KU will implement COVID-19 vaccine mandate for employees, following Kansas Board of Regents guidance

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Article last updated at 12:21 p.m. Friday, Oct 22:

The University of Kansas will implement a mandate for all employees to get fully vaccinated against COVID-19 by Dec. 8.

“Because of the scope of the federal order, this mandate applies to all KU employees – including student employees – on all campuses and in all KU affiliates and auxiliaries, unless an employee applies for and receives a religious or medical exemption. Employees who do not comply with the vaccine requirement are subject to disciplinary action up to and including termination from employment,” according to an announcement from Chancellor Douglas Girod’s office Friday morning.

“… KU participates in millions of dollars in federal contracts that fund research, employment and educational efforts — all of which are at risk if we are not aligned with the executive order. For this reason, we cannot be flexible with employees who choose not to comply with the vaccine requirement.”

Girod wrote that “In the days ahead, we will share information on how employees can submit proof of vaccination through a secure upload process or apply for a religious or medical exemption through the applicable Human Resources office.

In the meantime, unvaccinated employees need to seek their first vaccine dose immediately,” the announcement emphasized.

Wednesday, Oct. 27 would be the last date that an employee could receive their first dose of the Moderna vaccine in order to be fully vaccinated by the deadline; for Pfizer shots, the deadline for the first dose is Nov. 3, and for Johnson & Johnson’s single-dose shot, the last day would be Nov. 24. See the full memo at this link.

Blake Flanders, president of the Kansas Board of Regents, told university leaders in a memo Thursday that to maintain the “hundreds of millions” of dollars brought in by the contracts between state universities and federal agencies, they would essentially have no choice but to vaccinate their workforce.

“Federal contractors and subcontractors (including the state universities) will be faced with having to accept the clause and follow its requirements in order to maintain federal projects and the funding that accompanies them,” Flanders wrote. “The six state universities in Kansas have hundreds of contracts with Federal agencies, such as NASA, the Department of Justice, the Department of Defense, the Armed Forces, the Department of Health and Human Services, Department of Energy, the National Science Foundation, and the Department of Education, as well as subcontracts with large private companies that act as federal contractors.”

“These contracts and subcontracts provide hundreds of millions of dollars to the institutions and to the State of Kansas,” the memo continued. “Failure to adhere to the (Executive Order) and September 24 Guidance would jeopardize this critical funding and the research component of the institution’s mission.”

The guidance Flanders mentioned was issued two weeks after Biden’s executive order, and states in part that current covered contractor employees have until Dec. 8 to be fully vaccinated.

“For contracts after that date, all covered contractor employees must be fully vaccinated: a) by the first day of the period of performance on a newly awarded covered contract; or b) by the first day of the period of performance on an exercised option or extended or renewed contract when the clause has been incorporated into the covered contract,” the guidance reads.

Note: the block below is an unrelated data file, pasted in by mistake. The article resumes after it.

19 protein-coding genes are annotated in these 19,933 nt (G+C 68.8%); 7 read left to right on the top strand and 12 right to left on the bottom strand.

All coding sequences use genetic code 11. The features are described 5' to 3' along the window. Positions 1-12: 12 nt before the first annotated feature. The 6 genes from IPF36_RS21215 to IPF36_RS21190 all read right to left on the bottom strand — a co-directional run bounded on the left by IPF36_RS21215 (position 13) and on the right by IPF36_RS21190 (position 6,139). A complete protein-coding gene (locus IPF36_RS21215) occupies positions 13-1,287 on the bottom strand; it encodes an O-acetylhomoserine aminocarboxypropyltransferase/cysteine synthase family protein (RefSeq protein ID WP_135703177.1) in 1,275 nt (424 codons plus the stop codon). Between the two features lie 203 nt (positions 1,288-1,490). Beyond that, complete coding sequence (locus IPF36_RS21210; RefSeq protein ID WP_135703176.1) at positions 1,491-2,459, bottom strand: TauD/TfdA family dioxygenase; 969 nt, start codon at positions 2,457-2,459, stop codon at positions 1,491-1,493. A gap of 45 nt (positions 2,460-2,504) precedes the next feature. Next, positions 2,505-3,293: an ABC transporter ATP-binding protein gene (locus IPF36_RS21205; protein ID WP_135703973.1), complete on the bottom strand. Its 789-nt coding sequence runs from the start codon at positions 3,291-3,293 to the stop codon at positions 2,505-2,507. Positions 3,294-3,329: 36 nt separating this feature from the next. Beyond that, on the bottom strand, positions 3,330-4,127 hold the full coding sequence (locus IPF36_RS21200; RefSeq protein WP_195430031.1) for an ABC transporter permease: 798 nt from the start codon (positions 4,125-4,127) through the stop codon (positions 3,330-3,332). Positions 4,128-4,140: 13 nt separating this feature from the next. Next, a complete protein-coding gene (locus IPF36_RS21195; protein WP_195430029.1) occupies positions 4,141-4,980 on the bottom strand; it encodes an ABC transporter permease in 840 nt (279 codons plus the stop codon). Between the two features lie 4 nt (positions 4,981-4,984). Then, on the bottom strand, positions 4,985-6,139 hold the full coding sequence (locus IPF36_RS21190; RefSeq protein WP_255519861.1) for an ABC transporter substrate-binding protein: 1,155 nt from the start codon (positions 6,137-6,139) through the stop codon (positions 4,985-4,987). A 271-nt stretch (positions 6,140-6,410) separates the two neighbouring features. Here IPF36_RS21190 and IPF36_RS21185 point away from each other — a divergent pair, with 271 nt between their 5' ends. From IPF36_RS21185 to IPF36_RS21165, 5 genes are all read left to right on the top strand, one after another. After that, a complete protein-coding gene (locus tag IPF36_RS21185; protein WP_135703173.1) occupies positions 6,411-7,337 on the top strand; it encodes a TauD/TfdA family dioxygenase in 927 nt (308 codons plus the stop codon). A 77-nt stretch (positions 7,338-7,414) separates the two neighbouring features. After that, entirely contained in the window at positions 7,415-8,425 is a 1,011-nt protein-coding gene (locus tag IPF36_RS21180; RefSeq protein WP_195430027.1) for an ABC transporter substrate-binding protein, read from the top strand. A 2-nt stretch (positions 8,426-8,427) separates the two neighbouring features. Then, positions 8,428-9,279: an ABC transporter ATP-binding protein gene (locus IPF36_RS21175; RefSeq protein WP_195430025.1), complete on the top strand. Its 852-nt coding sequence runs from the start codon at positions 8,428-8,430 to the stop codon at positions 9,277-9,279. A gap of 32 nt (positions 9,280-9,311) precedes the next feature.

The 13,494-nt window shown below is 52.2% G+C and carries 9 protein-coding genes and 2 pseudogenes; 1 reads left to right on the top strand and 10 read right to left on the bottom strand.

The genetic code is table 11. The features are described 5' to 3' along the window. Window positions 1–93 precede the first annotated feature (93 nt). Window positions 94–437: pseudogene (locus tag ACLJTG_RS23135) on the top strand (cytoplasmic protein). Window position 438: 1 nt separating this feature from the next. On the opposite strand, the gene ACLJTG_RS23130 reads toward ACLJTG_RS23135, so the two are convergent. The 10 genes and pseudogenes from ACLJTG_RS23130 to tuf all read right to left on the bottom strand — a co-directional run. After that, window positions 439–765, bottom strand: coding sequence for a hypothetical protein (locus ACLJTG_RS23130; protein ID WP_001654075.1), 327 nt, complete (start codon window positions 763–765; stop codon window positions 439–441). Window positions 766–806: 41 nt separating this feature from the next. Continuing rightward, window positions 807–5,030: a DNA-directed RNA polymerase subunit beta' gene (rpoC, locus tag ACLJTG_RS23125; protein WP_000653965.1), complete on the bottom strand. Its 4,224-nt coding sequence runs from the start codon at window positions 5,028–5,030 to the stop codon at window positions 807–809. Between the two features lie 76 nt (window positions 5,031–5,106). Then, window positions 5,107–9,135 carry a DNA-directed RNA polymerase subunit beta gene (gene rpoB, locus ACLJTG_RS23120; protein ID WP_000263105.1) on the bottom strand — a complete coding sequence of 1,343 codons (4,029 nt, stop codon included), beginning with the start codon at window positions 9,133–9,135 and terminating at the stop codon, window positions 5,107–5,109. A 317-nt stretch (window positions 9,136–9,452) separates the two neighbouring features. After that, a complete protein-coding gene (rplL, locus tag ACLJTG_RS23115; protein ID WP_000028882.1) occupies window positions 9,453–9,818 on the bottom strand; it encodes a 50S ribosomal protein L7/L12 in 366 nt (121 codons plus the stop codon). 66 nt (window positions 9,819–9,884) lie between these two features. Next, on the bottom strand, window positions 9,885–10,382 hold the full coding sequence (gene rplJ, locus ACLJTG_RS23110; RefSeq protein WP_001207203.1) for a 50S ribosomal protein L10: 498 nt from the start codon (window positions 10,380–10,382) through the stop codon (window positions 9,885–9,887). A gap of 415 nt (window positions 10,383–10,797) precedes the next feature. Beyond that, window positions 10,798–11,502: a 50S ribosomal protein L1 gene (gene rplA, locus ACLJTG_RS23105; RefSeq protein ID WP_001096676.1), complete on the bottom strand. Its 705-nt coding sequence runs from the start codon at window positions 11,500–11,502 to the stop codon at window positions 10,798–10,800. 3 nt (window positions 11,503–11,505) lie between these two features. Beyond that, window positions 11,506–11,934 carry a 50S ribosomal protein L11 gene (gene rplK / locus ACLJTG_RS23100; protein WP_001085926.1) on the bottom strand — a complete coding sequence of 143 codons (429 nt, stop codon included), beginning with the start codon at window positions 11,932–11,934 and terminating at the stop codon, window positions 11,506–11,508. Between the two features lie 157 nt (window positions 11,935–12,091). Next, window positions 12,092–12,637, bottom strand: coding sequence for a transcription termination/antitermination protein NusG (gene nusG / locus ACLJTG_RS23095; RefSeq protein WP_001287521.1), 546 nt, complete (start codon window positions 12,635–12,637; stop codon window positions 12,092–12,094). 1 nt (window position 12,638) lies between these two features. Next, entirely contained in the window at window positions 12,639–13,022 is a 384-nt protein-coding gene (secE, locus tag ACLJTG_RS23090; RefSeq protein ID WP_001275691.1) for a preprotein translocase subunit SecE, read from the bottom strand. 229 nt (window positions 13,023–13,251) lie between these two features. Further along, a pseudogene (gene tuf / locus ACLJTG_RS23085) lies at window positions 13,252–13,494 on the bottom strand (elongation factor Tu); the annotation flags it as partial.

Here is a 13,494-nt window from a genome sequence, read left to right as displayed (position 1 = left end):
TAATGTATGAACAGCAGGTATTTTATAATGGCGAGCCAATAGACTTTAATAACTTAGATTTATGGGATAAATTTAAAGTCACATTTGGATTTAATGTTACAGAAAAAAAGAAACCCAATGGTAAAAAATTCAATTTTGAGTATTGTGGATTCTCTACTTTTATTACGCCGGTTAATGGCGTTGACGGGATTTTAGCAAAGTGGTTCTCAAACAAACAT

Kansas State University on Friday told its employees in a town hall meeting they would have to receive a COVID-19 vaccine by Dec. 8. Although employees will have the opportunity to obtain a religious or medical exemption to the vaccine, they will not have an option to regularly test for the respiratory virus in lieu of getting vaccinated, the Kansas City Star reported. Wichita State University has given employees a similar direction, the Kansas News Service reported.

Flanders made clear that such a determination puts university leaders in a “troubling” position. The Kansas Legislature in its 2021 session passed legislation — Senate Bill 159 — prohibiting agencies from using state funds to “require an individual to use a COVID-19 vaccination passport within this state for any purpose.”

“Every effort should be made to use non-state funds and federal overhead to finance the federally mandated vaccination requirements,” Flanders said.

Flanders recommended institutions that do ultimately impose a vaccine mandate on their employees take the following steps to comply with federal mandates:

  1. Require and document COVID-19 vaccines for covered contractor employees;
  2. Evaluate requests for accommodations for COVID-19 vaccines;
  3. Designate a person or persons to coordinate COVID-19 workplace safety efforts as outlined in the EO and Sept. 24 Guidance;
  4. Designate “covered contractor workplaces” in accordance with September 24 Guidance;
  5. Require masking and physical distancing while in covered contractor workplaces, including by visitors and students, in accordance with CDC guidelines.

Employees of Haskell Indian Nations University, which is a federal Bureau of Indian Education-operated school, were told in early September that they must be vaccinated by Oct. 15.

Conner Mitchell (he/him), reporter, can be reached at cmitchell (at) lawrencekstimes (dot) com or 785-435-9264. If you have sensitive information to send Conner, please email connermitchell (at) protonmail (dot) com. Read more of his work for the Times here.

See the latest COVID-19 stats for Lawrence and Douglas County on The Lawrence Times’ stat dashboard at this link.

Find out where you can get the free COVID-19 vaccine at this link.


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